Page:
Greetings readers! I’m sharing 5 more Japanese quilts from the NEQM exhibit with you today. If you live anywhere near the museum in Lowell, MA, it’s well worth your time to go see these quilts in person for all the wonderful details. The hand stitched details on this first one are phenomenal!
I like the color, the radiating design, and the use of circles on this one:
I like the use of indigo fabrics and the variety of hand stitching on this one:
The hand piecing and quilting on this next one was excellent and I think she did a great job of using fabrics well and designing borders to make a classic pattern really interesting:
I adore the use of color and vintage kimono fabrics in this next one!
Hand pieced! And I like the use of the “Panama pyramid” blocks in the border!
Happily, I still have several more Japanese quilts to share in another post or two! That’s good because I don’t have much new work of my own to share. I finished all the appliqué for the first border for Stormy Weather- yay! The second border is all prepped and ready for appliqué and I’m putting the vines on the third border. I’m working on a small quilt for my guild’s annual challenge and it will double as my August mini so I can’t share it yet.
Totally unexpectedly, I found a one yard piece of fabric at the Fiddlehead shop in Belfast, ME for the border of my Red and White quilt; it’s perfect! I was going to use solid red, but am much happier with this:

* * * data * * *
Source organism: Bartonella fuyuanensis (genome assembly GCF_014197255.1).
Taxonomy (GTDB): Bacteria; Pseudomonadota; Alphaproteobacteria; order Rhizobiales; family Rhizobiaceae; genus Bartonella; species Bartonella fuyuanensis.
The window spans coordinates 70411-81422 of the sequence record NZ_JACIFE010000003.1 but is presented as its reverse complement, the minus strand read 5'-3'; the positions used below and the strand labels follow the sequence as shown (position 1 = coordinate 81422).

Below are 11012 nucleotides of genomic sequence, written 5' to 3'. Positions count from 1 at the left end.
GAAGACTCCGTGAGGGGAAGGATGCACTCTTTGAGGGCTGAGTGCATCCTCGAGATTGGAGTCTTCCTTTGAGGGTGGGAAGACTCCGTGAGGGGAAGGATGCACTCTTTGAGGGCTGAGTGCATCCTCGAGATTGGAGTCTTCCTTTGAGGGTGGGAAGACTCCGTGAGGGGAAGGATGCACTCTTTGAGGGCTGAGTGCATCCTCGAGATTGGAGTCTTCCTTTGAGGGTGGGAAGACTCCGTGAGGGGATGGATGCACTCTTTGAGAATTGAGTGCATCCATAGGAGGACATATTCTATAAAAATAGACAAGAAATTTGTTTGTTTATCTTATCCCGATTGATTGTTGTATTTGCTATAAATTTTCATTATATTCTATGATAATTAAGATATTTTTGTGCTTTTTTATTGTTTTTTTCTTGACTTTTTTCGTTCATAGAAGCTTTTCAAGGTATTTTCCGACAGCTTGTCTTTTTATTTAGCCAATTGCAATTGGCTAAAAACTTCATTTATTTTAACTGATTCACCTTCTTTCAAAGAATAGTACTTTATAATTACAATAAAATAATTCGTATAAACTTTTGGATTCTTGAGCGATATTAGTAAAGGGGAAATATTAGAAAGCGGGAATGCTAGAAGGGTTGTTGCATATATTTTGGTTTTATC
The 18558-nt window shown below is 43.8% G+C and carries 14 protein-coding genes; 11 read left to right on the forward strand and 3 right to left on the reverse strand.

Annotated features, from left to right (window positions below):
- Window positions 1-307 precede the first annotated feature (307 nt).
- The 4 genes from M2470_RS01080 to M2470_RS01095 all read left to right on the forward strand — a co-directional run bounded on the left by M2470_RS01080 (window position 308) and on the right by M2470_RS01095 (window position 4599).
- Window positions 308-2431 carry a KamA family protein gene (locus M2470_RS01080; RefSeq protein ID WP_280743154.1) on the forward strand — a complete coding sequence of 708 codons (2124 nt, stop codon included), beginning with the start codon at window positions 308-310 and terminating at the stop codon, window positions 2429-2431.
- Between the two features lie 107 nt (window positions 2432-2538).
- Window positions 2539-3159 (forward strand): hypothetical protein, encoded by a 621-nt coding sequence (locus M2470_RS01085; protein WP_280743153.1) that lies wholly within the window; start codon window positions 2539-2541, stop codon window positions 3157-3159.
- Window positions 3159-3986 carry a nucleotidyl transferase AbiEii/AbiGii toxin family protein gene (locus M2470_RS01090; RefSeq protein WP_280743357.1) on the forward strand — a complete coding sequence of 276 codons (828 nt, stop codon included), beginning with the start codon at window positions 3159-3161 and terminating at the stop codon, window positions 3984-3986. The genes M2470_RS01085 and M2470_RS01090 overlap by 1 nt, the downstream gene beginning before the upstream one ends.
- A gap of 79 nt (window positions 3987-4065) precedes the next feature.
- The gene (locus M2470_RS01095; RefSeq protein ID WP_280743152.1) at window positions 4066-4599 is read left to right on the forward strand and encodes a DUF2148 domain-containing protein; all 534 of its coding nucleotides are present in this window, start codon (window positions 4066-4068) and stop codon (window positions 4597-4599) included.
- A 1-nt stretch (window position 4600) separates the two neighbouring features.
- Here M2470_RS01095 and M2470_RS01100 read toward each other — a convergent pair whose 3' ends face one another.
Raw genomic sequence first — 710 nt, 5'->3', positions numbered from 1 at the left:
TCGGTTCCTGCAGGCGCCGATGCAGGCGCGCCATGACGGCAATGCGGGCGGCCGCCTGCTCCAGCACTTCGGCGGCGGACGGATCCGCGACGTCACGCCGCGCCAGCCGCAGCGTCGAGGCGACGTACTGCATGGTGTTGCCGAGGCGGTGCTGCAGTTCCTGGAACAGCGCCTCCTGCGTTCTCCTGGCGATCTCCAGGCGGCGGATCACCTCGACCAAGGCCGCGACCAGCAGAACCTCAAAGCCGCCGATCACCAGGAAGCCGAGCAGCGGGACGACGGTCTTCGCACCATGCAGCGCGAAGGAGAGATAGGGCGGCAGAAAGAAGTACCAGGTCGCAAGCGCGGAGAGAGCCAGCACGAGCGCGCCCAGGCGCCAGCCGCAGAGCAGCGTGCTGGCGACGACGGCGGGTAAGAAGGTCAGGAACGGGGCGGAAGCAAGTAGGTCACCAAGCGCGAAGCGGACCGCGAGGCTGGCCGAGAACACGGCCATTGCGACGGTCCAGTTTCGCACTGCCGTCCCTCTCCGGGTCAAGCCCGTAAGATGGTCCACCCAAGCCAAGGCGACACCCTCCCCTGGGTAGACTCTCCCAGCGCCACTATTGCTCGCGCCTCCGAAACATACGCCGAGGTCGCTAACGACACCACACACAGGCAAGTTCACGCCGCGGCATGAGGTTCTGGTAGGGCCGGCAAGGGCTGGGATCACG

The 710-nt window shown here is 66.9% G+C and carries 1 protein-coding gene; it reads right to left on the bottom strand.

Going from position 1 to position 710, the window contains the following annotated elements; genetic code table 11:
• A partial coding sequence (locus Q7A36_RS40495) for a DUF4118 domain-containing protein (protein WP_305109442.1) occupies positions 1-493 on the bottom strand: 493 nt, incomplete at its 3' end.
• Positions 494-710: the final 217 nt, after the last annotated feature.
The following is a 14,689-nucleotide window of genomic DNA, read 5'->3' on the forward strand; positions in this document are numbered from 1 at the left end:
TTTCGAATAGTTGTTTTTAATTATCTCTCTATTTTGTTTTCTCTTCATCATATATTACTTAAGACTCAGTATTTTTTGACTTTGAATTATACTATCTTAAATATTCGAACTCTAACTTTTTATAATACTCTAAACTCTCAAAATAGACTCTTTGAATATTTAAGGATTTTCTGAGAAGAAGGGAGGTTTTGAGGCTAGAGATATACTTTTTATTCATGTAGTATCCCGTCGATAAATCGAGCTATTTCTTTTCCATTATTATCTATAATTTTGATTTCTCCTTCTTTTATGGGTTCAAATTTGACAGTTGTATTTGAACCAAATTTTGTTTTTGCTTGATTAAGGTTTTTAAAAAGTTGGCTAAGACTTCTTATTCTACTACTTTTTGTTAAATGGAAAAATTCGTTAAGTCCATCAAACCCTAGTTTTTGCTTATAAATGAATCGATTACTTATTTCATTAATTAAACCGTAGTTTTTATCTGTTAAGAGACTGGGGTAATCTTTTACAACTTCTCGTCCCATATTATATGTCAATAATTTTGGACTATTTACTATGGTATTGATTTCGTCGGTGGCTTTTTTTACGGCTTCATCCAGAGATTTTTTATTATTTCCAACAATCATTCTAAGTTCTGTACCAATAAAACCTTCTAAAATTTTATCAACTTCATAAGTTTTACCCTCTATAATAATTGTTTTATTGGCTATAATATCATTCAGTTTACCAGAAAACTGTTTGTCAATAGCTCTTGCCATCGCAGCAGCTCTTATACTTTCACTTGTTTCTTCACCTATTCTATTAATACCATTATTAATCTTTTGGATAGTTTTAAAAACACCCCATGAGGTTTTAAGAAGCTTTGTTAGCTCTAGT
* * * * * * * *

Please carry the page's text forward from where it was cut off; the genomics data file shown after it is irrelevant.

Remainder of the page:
Of course, I’m not done!🙂. I’m planning on adding vines and leaves to that border, but hope to speed it up with machine techniques. This needs to be done for the guild show in mid October.
When we vacation on Cape Rosier, Maine we always make it a point to visit Blue Hill Books, a wonderful independent book store with a great selection of books. When we were there last week, I bought this book:
My walks have very much made me want to learn how to better identify trees that I see. This book looks wonderful and makes the case that it is well worth learning to do this via tree bark rather than using leaves. Of, course, using a combination of both probably increases one’s chance of accuracy. I love the textures and patterns on tree bark so this should be really enjoyable! The book has lots of detailed information and great pictures too. Here’s an easy one, a tree in my neighborhood:
I knew by the leaves that it was an oak, but here’s the page on it in the book:
And the leaves match too:
I look forward to exploring!!
Now for some other “earthly delights” from my walks. I saw these adult turkeys with 10 chicks! They scurried away before I could get closer for a better picture:
I love the variety of colors of the day lilies that are out now:
The cattails are coming out around the pond:
There’s an old, falling down barn on one of my walks. I’ve been taking pictures of it intermittently for some time, but never captured an image I liked until this week when I walked in an early morning fog:
I like this quote from my new book on Bark: “The art of seeing, and the connection to place, grows exponentially when you learn to stop and observe….There are always new discoveries to be made.”
Be kind, be grateful, and cherish each day, Gladi